In the case of mindfulness meditation training, detachment from intrusive thoughts and emotions has been shown to be mediated by heightened emotional and attentional control, at least in the case of novice meditators (18). As meditation is a form of attentional training, it leads to incremental enhancements of executive regulation of cognitive function. Evidence for increased executive control after psychedelic-administration also exists, particularly in the case of ayahuasca (57, 101). However, in the case of psychedelics, enhanced decentring is thought to result from a rapid perturbation of descending executive control over sensory processing, resulting from psychedelics' potential to enhance global brain entropy and disrupt predictive coding (102). Thus, it is theorised that habitual associations and predictions about the environment, such as negative bias observed in major depression, are disrupted, giving rise to a “freer, lighter” mental state, which characterises the post-acute “afterglow” period after psychedelic administration (44, 103).
Recently, “psychological flexibility,” defined as the ability to fully experience the present moment and behave adaptively in a value-based manner, was proposed as the treatment mediator of psychedelic-assisted interventions (75). Psychological and emotional flexibility, and decreased identification with a static sense of self, are explicit aims of Buddhist traditions, such as mindfulness meditation and its secularised forms (1), and enhanced cognitive flexibility has been observed in more advanced mindfulness meditators (18, 104). A long-term mindfulness meditation practise is thought to cultivate an accepting, non-judgemental present-moment awareness (18). These key aspects of acceptance towards present-moment awareness have been crucially linked with psychiatric disorders (105), and acceptance measures were shown to be better predictors of lower psychopathology than even emotional regulation strategies (106). Acceptance facets of mindfulness, however, can be particularly resistant to mindfulness-training and were unchanged even after a 1-month mindfulness meditation retreat (107). Certain psychedelics have been shown to acutely and post-acutely enhance non-judgemental and non-reactive awareness, even outside of a theoretical mindfulness context, and to increase self-compassion long-term (40, 52, 56–59). Psychedelics and mindfulness meditation may thus be able to work synergistically, with psychedelics facilitating rapid enhancements in self-acceptance, which can then be extended in time through a rigorous long-term mindfulness meditation practise.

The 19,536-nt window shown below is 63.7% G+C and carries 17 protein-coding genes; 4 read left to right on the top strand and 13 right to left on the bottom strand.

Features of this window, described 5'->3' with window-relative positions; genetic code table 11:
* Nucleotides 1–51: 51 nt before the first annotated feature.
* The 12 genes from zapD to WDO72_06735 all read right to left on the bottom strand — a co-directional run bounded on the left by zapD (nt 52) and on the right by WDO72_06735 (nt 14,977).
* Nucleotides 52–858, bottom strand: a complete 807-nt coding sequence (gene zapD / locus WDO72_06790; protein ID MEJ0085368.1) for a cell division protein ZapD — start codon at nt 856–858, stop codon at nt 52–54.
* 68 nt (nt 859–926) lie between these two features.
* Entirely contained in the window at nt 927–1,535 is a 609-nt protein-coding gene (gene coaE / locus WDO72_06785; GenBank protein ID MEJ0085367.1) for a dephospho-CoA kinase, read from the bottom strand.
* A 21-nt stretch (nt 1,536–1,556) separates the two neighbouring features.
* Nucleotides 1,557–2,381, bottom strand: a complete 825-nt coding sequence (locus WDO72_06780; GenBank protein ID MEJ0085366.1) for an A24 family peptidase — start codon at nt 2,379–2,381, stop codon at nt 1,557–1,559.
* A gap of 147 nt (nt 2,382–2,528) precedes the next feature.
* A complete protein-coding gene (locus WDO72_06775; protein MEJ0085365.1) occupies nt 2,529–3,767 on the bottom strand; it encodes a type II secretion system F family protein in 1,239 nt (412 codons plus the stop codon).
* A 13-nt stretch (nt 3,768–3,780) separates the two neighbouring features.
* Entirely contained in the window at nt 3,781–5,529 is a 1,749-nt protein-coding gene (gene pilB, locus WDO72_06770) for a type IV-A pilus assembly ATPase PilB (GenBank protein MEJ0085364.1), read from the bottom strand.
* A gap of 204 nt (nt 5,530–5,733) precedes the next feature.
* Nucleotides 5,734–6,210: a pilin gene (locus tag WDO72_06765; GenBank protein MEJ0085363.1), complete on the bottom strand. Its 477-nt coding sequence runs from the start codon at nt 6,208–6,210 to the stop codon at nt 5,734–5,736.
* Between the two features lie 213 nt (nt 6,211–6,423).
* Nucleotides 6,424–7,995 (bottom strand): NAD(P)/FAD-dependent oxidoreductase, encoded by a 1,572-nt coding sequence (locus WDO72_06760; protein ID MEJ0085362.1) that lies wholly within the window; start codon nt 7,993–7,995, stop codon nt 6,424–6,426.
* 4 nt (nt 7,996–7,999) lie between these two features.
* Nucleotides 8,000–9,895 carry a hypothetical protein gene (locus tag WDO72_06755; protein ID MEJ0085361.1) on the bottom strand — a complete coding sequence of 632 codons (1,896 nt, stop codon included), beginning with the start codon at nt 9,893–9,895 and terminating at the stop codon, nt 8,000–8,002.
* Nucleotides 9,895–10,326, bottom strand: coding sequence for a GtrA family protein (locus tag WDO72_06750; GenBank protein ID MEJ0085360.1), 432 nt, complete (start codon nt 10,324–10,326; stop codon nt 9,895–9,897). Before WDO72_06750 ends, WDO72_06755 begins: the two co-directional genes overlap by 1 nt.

Recent fMRI studies have demonstrated transient and long-term neuromodulatory effects as a result of mindfulness meditation practise as well as psychedelic administration. Despite dissociable patterns of neurometabolic changes observed during different types of mindfulness meditation, various nodes of the Default Mode Network (DMN) have been consistently implicated, such as the posterior cingulate cortex (PCC), which showed transient deactivation (18, 108). The DMN is a collection of distant brain regions which get differentially activated during self-related cognition, such as autobiographical memory recollection and mental time-travel (109), and its activity has been shown to correlate with self-reported mind-wandering in the absence of a cognitive task (110). Experienced meditators demonstrated a relative deactivation of the medial prefrontal cortex (mPFC) and PCC when engaged in mindfulness meditation, compared to their brain activity during resting-state (108, 111–113).
Similarly, the administration of various psychedelic drugs has led to transient deactivation of certain DMN hubs, including the mPFC, PCC and anterior cingulate cortex (ACC) (45, 114). This acute disruption of DMN functioning has been hypothesised to act as treatment mediator of psychedelic-assisted therapies (49). Certain psychedelic studies have further correlated these transient connectivity changes within the DMN with subjective measures of drug-induced ego-dissolution (46, 115). This suggests that acute disruptions between nodes of the DMN may be the neural signature underlying mystical-type experiences discussed above (1).
Cross-sectional studies have further implicated the DMN, showing lower baseline activity in the medial prefrontal cortex (mPFC) and PCC in long-term mindfulness meditators compared to meditation-naïve controls (108, 116). In the field of psychedelic neuroscience, reduced mPFC-PCC connectivity as well as DMN deactivation and disintegration have been demonstrated post-acutely after the administration of psilocybin, LSD and ayahuasca (45, 46, 57), while long-term ayahuasca users demonstrated thinning of the PCC (117). These post-acute and long-term reductions in DMN functioning have been theorised to underlie reported long-term changes in self-related cognition (82) through a “detachment from identification with a static sense of self” (118). Decreased rumination might mediate the aforementioned therapeutic effects, as excessive rumination and DMN hyperactivity have been crucially linked in depression (119).